Foreclosure lawyers as mortgagees

Larry Ribstein —  7 November 2010

The NYT reports on foreclosure lawyers who are getting paid contingency fees for mortgage savings, and are themselves getting mortgages from their clients to secure their fees:

The Ticktin mortgages resemble the loans that the clients originally got from Countrywide, GMAC and other lenders. Each will be a contractual obligation with the law firm, labeled as a mortgage and structured like one, too, with the client paying a certain sum every month and using the house as collateral. * * * For instance, if the mortgage was $500,000 and is reduced by the bank to $200,000, the client would owe Ticktin 40 percent of $300,000, or $120,000, minus any legal fees paid by the losing bank as well as any monthly sums paid to the law firm.

Cardozo’s Lester Brickman says

“For a lawyer to supplement or replace the banks as a long-term mortgage creditor of homeowners leaves me a little queasy. It’s an invitation for the public to say, ‘There go the lawyers again.’ ”

The article notes the conflicts inherent in a contingency fee in this situation:

In some cases, he said, the best a client might be able to do was get a mortgage modification. But the client might reject a bank’s offer if it did not allow him enough every month to pay Mr. Ice as well.  “It’s touchy,” the lawyer said. “I don’t ever want to have a client say, ‘I’m not taking the deal because I can’t afford to pay you.’ ”

This relates to the changes in the legal profession as it morphs into a full-fledged legal information business.  See my Death of Big Law and this post on my followup project.  I often hear the objection that de-professionalizing the law business will be bad for clients.  But conflicts of interest are only part of the problems with the current system.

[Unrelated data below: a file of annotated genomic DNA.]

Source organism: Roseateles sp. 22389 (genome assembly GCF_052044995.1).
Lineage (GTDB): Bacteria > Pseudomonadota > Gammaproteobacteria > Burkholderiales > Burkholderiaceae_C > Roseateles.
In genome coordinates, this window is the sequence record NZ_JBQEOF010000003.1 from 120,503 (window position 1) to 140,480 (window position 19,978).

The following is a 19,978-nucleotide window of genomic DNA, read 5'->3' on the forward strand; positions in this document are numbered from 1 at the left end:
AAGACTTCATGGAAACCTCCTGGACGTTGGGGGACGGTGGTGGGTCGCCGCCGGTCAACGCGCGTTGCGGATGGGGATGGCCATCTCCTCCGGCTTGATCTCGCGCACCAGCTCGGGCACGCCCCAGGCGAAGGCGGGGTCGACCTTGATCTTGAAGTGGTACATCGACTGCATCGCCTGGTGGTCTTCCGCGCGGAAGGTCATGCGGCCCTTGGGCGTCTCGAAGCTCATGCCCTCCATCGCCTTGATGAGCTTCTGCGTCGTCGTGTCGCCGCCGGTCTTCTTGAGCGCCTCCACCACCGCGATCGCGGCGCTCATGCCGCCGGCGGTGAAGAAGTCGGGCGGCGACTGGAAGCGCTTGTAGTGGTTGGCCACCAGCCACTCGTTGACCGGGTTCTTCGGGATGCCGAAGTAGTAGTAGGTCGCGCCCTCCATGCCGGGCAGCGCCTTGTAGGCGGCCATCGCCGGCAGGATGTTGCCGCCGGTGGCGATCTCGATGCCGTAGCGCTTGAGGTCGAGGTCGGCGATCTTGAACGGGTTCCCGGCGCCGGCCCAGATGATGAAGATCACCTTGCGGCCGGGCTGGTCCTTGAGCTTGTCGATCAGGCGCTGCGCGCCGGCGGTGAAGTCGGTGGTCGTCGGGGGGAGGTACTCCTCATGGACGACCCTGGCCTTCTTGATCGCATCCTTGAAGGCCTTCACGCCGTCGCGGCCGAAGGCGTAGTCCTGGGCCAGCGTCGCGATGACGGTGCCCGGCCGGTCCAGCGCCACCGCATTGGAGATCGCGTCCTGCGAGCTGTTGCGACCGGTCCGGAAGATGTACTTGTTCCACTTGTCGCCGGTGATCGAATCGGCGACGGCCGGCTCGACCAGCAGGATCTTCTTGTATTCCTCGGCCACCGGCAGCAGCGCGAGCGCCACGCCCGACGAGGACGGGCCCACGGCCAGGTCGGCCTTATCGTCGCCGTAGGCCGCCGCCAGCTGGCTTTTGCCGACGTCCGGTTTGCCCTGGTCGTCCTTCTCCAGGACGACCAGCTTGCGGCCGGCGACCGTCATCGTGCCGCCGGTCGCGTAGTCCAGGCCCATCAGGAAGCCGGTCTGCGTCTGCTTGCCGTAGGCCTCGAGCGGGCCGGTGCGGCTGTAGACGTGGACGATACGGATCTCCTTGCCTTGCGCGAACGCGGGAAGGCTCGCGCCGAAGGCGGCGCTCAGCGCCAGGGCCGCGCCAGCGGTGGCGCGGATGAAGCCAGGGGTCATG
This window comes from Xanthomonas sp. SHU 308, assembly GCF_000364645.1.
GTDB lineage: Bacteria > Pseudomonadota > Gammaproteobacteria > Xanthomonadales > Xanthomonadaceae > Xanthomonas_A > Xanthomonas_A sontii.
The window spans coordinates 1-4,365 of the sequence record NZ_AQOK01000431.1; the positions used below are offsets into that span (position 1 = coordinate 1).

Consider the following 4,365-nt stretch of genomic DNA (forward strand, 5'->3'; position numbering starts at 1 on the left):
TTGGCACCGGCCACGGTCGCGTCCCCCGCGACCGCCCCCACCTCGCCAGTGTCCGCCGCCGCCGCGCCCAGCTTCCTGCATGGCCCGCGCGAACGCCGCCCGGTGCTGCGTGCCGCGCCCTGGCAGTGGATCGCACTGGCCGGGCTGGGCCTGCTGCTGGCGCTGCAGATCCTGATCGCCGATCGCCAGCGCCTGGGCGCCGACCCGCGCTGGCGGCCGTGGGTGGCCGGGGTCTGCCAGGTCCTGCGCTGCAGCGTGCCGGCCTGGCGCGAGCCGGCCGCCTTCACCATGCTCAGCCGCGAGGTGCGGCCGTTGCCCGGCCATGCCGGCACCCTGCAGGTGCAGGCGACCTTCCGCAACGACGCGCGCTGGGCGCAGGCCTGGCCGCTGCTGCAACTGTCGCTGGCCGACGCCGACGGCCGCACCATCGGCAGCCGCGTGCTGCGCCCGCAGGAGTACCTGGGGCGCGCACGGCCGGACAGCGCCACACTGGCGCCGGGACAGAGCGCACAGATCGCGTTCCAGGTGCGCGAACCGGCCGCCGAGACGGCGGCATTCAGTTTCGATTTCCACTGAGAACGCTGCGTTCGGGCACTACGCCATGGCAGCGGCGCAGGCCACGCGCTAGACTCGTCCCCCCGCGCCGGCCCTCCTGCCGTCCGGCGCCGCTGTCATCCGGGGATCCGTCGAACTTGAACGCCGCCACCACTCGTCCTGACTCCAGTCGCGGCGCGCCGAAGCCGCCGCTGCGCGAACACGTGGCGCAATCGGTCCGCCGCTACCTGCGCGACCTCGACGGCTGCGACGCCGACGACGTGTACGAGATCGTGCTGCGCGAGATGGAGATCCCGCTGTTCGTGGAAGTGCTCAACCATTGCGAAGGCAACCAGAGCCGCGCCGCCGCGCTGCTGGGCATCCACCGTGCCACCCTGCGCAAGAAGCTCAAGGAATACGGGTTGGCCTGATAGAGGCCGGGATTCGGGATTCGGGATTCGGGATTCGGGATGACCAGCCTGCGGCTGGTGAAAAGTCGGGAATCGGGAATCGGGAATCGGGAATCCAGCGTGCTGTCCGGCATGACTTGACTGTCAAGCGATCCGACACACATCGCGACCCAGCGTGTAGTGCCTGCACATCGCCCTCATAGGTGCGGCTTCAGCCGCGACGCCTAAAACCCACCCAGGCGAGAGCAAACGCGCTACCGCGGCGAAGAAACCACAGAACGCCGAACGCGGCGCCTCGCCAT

One facet of the new world I’ve been discussing is linking legal expertise with markets.  For example, in this new world of the law business, markets might develop for houses with potentially faulty mortgages, or directly in claims against banks.  This would be analogous to the patent trolling and litigation finance businesses that already exist. 

Here’s one way it could work.  Legal experts would advise the buyers of the claims and prosecute the suits and get paid based on results. Homeowners would get the market value of their claims immediately (e.g., in the above example, $300,000 adjusted for risk, time and the costs of recovering the money).  The homeowners are poor risk bearers, and accordingly are better off taking the cash than bearing the uncertainty of the claim and fees.  The homeowners might be able to stay in their homes through some form of lease or part ownership. 

This could expose banks to more litigation.  But the underlying legal rules are what they are.  If we don’t like them we should fix them. 

The problems in the legal profession exposed by foreclosure-gate (see here and the above link) might provide some impetus for finally moving past our archaic approach to law practice and toward a full-fledged legal information business.

Larry Ribstein

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Professor of Law, University of Illinois College of Law

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